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a variety of herb and spices

Without herbs and spices, our dinners would be dull. They bring dishes to life, and they allow us to put our stamp on a recipe — to make it our own.

Many folks won’t hesitate to add a pinch of cinnamon or a smidge of fresh rosemary, but there are plenty of other seasonings to get to know. Adding a few of these underrated herbs and spices to your kitchen cabinet can open a world of possibilities.

Warming Spices


Amchur (or amchoor) powder is an Indian spice derived from sun-dried unripe green mangoes. The tart, tangy powder adds a touch of brightness to a dish, the same way you might use a spritz of lemon or lime.

A staple in North Indian, Bengali, and other South Asian cuisines, amchur has a citrusy, subtly sweet flavor that pairs sublimely with anything savory. Undoubtedly, this is why it’s a key ingredient in chaat masala, a spice mix used to season various Indian snacks known as chaat.

Think of amchur as a daub of bright paint on a blank canvas — you can use it to bring a tangy touch to any number of simple snacks, including popcorn, nuts, and raw veggies. Is that hummus a bit boring? Sprinkle in some amchur. Use a pinch to liven up fruit salads, soups, stews, and curries. Beyond the layer of flavor it adds, amchur has a practical use in marinades: Its enzymes and acidity are great for softening up tough cuts of meat.


The pantry of virtually everyone in South Asia contains a jar of cardamom. In its native India, cooks use the seed pods to impart their sweet, citrusy eucalyptus flavor to rice dishes and curries; desserts, such as burfi (also spelled barfi); drinks, such as masala chai; and more.

Cardamom is also a common baking spice in Nordic countries, where it’s used for sweet breads and rolls, like Swedish kardemummabullar.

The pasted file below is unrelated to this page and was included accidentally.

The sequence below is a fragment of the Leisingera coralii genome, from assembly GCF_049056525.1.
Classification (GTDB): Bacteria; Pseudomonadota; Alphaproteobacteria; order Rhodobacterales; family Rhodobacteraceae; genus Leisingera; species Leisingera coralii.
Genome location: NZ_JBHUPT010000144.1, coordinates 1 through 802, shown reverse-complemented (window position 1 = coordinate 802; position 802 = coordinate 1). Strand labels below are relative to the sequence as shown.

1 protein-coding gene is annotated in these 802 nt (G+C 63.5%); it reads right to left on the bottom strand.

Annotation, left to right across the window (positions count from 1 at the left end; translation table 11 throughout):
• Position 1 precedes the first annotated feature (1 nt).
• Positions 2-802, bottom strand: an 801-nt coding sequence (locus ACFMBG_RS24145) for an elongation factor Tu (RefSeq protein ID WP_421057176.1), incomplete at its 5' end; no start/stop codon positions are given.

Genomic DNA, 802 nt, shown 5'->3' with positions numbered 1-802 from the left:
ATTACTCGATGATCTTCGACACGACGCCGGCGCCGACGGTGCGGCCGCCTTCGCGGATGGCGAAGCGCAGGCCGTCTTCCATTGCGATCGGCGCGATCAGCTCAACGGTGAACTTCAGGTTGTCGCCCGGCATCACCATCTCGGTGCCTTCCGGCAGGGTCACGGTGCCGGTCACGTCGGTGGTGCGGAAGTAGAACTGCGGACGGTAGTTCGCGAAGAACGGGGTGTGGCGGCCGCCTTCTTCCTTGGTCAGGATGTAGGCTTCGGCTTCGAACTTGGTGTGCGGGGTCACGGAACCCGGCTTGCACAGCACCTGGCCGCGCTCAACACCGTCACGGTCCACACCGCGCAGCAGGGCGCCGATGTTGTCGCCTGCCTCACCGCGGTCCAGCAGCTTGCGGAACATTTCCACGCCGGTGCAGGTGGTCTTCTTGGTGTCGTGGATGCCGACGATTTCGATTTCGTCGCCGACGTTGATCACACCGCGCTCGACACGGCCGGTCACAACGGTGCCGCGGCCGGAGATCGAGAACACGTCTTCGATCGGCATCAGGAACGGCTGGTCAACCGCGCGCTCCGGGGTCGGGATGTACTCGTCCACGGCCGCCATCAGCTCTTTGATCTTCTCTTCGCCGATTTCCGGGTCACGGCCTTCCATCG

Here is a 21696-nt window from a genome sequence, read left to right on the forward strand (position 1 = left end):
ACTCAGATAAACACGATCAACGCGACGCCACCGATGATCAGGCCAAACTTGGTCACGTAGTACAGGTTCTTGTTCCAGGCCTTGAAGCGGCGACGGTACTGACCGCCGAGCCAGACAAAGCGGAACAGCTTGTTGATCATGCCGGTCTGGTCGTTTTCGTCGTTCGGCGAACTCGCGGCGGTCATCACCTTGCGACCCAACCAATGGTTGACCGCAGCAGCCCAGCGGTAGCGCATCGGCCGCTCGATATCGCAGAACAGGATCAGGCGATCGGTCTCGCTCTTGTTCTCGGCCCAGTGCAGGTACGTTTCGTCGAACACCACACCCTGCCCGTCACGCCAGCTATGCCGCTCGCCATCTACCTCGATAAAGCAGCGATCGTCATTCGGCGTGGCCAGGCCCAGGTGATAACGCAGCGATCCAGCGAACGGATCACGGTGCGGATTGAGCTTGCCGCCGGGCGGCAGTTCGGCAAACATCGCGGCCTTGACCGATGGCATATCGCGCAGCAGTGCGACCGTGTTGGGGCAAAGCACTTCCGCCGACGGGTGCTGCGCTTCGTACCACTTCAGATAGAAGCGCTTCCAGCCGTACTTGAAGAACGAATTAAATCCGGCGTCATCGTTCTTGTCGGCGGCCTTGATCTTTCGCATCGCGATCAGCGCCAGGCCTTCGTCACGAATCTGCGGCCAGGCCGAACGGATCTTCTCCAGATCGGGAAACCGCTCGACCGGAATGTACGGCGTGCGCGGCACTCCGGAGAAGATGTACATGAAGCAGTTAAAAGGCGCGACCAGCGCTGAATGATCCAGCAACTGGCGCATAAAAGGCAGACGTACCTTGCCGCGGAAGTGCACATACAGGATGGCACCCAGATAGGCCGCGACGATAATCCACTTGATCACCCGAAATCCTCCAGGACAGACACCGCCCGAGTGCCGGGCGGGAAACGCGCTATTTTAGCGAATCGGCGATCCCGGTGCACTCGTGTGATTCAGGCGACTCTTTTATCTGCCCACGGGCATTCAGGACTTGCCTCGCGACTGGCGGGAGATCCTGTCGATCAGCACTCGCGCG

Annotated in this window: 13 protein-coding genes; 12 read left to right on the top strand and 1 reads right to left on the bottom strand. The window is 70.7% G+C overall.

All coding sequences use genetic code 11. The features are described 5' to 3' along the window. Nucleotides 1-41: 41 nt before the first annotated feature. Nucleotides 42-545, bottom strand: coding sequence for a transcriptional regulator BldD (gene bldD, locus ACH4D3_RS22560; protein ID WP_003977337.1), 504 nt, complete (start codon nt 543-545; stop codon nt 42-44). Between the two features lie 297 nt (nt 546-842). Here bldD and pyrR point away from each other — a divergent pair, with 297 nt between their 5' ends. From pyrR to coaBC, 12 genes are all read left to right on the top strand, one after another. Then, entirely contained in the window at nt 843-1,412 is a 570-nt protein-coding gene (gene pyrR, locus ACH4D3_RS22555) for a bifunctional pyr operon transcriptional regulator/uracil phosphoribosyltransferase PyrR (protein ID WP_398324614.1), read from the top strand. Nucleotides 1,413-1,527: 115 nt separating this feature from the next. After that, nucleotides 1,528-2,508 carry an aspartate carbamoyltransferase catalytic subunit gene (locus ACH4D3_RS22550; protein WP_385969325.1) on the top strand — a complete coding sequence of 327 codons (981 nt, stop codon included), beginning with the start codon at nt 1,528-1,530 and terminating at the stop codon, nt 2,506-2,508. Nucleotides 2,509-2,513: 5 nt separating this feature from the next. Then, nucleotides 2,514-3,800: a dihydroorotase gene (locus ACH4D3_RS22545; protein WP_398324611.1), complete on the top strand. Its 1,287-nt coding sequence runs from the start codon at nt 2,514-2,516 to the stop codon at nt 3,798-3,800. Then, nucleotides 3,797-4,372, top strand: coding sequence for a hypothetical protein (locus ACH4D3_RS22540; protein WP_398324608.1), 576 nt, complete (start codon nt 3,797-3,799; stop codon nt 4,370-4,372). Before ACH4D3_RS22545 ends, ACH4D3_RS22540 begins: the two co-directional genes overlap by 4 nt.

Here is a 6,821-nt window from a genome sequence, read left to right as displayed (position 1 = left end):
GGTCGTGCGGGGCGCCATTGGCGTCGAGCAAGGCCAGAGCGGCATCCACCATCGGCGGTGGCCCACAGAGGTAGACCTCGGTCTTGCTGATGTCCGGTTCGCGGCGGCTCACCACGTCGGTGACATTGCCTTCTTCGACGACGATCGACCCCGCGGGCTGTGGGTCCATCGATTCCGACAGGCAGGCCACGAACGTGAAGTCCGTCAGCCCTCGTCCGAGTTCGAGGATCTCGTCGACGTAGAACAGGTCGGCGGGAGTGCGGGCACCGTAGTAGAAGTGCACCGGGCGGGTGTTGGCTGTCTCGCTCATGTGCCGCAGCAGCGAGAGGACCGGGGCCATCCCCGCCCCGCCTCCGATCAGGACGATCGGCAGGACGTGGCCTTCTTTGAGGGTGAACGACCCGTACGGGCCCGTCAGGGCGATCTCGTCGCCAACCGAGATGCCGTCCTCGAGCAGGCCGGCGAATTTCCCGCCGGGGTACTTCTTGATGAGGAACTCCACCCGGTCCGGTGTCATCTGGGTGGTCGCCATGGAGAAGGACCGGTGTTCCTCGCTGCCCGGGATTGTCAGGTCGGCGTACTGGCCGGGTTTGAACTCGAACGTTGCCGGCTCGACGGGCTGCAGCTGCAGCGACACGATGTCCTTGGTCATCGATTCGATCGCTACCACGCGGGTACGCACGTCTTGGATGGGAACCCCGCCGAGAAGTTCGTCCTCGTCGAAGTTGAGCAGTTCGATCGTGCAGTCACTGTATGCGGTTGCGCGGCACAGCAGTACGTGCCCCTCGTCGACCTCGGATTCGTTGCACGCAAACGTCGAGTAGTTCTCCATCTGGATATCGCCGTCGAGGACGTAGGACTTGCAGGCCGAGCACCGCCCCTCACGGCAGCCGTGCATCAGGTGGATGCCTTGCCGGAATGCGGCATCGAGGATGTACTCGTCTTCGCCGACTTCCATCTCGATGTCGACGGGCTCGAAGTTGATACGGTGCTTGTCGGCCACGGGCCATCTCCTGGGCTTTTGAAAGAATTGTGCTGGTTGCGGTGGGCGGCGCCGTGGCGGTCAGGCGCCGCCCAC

Cardamom comes in two varieties: black and green. Smoky, woodsy black cardamom is typically used in savory dishes, while more floral green cardamom works with sweet or savory flavors. Both varieties feature anti-inflammatory properties that may improve insulin sensitivity and high blood pressure.

Toss some cardamom pods into curries and stews, or add ground cardamom to marinades or healthy baked treats. It’s particularly delicious when paired with autumnal ingredients, such as pumpkins, figs, and apples. Or use cardamom to make masala chai (try our Chai Tea With Toasted Spices).


The warming notes of clove are a familiar flavor in gingerbread and pumpkin-spice blends. Cloves boast a bold aroma and flavor, similar to nutmeg but sweeter and richer, with a touch of warmth.

Across Asia, Africa, and the Middle East, cloves impart warmth to hearty stews, fragrant curries, and spicy marinades. In the West, the spice is a staple in baked treats, adding depth to pies, cakes, and cookies. Cloves also make a beautiful addition to hot drinks like masala chai and mulled cider or wine.

Rich in antioxidants, cloves have antibacterial and antifungal properties and may help kill cancer cells, thanks to eugenol, the aromatic compound that gives clove buds their signature flavor.